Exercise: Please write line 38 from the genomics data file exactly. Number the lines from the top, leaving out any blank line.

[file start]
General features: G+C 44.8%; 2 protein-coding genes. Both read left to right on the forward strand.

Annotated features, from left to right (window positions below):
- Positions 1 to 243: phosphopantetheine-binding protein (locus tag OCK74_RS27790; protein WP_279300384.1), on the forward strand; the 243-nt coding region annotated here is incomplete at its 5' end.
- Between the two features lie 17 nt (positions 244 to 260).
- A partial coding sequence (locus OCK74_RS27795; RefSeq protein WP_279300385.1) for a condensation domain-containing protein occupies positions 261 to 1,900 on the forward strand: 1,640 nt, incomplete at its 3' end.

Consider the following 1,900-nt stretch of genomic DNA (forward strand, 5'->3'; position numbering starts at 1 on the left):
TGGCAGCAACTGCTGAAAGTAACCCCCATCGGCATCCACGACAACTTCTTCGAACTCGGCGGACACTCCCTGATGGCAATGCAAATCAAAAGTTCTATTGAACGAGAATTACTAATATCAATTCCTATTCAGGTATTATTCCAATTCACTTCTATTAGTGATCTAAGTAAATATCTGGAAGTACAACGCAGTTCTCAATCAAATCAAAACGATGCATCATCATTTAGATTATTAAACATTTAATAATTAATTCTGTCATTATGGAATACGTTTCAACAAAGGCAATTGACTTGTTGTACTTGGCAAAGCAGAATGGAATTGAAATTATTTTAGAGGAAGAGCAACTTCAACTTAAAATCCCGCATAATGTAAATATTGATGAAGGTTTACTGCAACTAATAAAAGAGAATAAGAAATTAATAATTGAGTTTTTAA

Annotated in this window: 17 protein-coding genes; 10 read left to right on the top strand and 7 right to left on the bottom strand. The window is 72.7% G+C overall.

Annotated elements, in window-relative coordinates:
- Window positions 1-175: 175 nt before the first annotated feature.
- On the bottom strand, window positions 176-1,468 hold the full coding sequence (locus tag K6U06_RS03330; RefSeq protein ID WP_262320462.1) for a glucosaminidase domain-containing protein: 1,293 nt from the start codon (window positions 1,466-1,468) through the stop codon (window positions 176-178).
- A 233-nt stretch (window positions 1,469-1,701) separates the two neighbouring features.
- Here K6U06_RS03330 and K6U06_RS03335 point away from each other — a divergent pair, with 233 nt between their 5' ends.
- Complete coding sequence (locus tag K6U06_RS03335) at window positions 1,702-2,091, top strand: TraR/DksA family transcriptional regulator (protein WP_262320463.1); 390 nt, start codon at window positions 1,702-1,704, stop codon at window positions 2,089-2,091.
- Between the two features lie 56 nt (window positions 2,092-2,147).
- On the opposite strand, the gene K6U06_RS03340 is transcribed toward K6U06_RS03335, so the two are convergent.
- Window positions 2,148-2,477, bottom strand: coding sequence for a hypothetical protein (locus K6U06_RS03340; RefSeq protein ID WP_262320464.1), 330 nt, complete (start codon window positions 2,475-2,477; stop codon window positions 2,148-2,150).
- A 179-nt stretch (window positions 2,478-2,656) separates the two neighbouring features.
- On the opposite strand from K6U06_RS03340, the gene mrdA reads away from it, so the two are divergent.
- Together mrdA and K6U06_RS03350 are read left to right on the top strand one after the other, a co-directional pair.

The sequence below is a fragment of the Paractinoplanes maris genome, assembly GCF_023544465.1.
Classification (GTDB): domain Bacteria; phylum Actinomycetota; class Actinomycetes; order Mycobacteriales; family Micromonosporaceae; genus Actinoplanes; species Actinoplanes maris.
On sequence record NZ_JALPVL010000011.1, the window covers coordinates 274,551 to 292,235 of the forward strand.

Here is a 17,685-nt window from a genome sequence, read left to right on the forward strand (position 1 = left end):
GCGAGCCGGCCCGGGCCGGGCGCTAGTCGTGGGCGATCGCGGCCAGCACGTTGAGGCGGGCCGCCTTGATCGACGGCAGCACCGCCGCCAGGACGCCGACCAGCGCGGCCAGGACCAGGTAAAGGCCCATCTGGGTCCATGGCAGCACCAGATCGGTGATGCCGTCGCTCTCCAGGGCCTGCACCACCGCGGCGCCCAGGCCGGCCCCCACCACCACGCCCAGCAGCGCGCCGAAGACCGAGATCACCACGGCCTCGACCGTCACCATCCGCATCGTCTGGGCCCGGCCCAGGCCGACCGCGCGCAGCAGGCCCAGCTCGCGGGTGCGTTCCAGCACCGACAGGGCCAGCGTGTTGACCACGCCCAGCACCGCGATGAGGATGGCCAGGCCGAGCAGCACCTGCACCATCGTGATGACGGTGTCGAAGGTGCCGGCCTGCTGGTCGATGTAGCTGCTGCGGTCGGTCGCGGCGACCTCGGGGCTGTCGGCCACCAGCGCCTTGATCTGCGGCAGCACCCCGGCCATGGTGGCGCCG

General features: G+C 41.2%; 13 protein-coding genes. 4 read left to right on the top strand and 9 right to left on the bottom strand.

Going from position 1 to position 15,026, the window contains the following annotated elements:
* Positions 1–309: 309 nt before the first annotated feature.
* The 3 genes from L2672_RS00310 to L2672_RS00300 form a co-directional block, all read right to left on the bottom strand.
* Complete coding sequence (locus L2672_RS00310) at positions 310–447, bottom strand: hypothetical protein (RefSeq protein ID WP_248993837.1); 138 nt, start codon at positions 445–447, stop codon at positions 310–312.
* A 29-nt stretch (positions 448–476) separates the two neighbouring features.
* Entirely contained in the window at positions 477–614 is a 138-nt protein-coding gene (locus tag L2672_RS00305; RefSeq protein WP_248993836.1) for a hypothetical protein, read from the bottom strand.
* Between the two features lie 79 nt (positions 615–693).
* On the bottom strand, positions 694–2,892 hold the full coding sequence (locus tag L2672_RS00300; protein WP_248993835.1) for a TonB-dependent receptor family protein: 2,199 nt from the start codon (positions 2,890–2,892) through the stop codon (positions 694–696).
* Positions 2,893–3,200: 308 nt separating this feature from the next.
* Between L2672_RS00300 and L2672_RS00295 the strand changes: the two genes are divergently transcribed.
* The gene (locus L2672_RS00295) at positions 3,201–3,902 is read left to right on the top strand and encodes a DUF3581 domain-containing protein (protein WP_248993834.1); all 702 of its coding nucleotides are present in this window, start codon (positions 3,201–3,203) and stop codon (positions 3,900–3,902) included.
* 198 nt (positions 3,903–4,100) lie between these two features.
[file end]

* 198 nt (positions 3,903–4,100) lie between these two features.